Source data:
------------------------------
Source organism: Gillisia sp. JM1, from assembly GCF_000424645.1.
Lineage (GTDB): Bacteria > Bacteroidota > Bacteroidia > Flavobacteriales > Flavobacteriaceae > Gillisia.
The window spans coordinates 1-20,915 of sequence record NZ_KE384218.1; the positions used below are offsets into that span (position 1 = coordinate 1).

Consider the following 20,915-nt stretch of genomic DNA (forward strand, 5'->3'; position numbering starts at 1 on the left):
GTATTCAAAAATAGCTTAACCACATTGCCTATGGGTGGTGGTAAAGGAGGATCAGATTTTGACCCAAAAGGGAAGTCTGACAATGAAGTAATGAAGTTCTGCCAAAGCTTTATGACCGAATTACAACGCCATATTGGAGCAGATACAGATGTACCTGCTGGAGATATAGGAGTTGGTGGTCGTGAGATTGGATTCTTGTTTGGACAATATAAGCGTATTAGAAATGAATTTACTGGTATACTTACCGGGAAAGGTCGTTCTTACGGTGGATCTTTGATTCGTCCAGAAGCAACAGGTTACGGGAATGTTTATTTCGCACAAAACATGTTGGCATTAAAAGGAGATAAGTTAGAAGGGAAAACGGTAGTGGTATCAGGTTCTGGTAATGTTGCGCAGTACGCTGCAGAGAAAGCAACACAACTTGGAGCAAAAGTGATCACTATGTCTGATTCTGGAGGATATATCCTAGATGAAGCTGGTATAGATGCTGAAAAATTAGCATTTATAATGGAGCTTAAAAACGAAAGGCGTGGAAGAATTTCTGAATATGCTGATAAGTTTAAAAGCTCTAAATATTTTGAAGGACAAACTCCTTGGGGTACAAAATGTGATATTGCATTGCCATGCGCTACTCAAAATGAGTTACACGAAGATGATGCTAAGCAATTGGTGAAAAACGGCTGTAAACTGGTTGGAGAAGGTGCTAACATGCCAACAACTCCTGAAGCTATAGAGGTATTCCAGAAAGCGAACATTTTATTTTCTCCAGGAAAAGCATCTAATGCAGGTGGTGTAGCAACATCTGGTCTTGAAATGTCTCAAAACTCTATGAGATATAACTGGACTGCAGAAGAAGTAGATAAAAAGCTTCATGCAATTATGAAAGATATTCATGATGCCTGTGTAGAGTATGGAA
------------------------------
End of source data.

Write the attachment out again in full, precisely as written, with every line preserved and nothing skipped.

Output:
Source organism: Gillisia sp. JM1, from assembly GCF_000424645.1.
Lineage (GTDB): Bacteria > Bacteroidota > Bacteroidia > Flavobacteriales > Flavobacteriaceae > Gillisia.
The window spans coordinates 1-20,915 of sequence record NZ_KE384218.1; the positions used below are offsets into that span (position 1 = coordinate 1).

Consider the following 20,915-nt stretch of genomic DNA (forward strand, 5'->3'; position numbering starts at 1 on the left):
GTATTCAAAAATAGCTTAACCACATTGCCTATGGGTGGTGGTAAAGGAGGATCAGATTTTGACCCAAAAGGGAAGTCTGACAATGAAGTAATGAAGTTCTGCCAAAGCTTTATGACCGAATTACAACGCCATATTGGAGCAGATACAGATGTACCTGCTGGAGATATAGGAGTTGGTGGTCGTGAGATTGGATTCTTGTTTGGACAATATAAGCGTATTAGAAATGAATTTACTGGTATACTTACCGGGAAAGGTCGTTCTTACGGTGGATCTTTGATTCGTCCAGAAGCAACAGGTTACGGGAATGTTTATTTCGCACAAAACATGTTGGCATTAAAAGGAGATAAGTTAGAAGGGAAAACGGTAGTGGTATCAGGTTCTGGTAATGTTGCGCAGTACGCTGCAGAGAAAGCAACACAACTTGGAGCAAAAGTGATCACTATGTCTGATTCTGGAGGATATATCCTAGATGAAGCTGGTATAGATGCTGAAAAATTAGCATTTATAATGGAGCTTAAAAACGAAAGGCGTGGAAGAATTTCTGAATATGCTGATAAGTTTAAAAGCTCTAAATATTTTGAAGGACAAACTCCTTGGGGTACAAAATGTGATATTGCATTGCCATGCGCTACTCAAAATGAGTTACACGAAGATGATGCTAAGCAATTGGTGAAAAACGGCTGTAAACTGGTTGGAGAAGGTGCTAACATGCCAACAACTCCTGAAGCTATAGAGGTATTCCAGAAAGCGAACATTTTATTTTCTCCAGGAAAAGCATCTAATGCAGGTGGTGTAGCAACATCTGGTCTTGAAATGTCTCAAAACTCTATGAGATATAACTGGACTGCAGAAGAAGTAGATAAAAAGCTTCATGCAATTATGAAAGATATTCATGATGCCTGTGTAGAGTATGGAA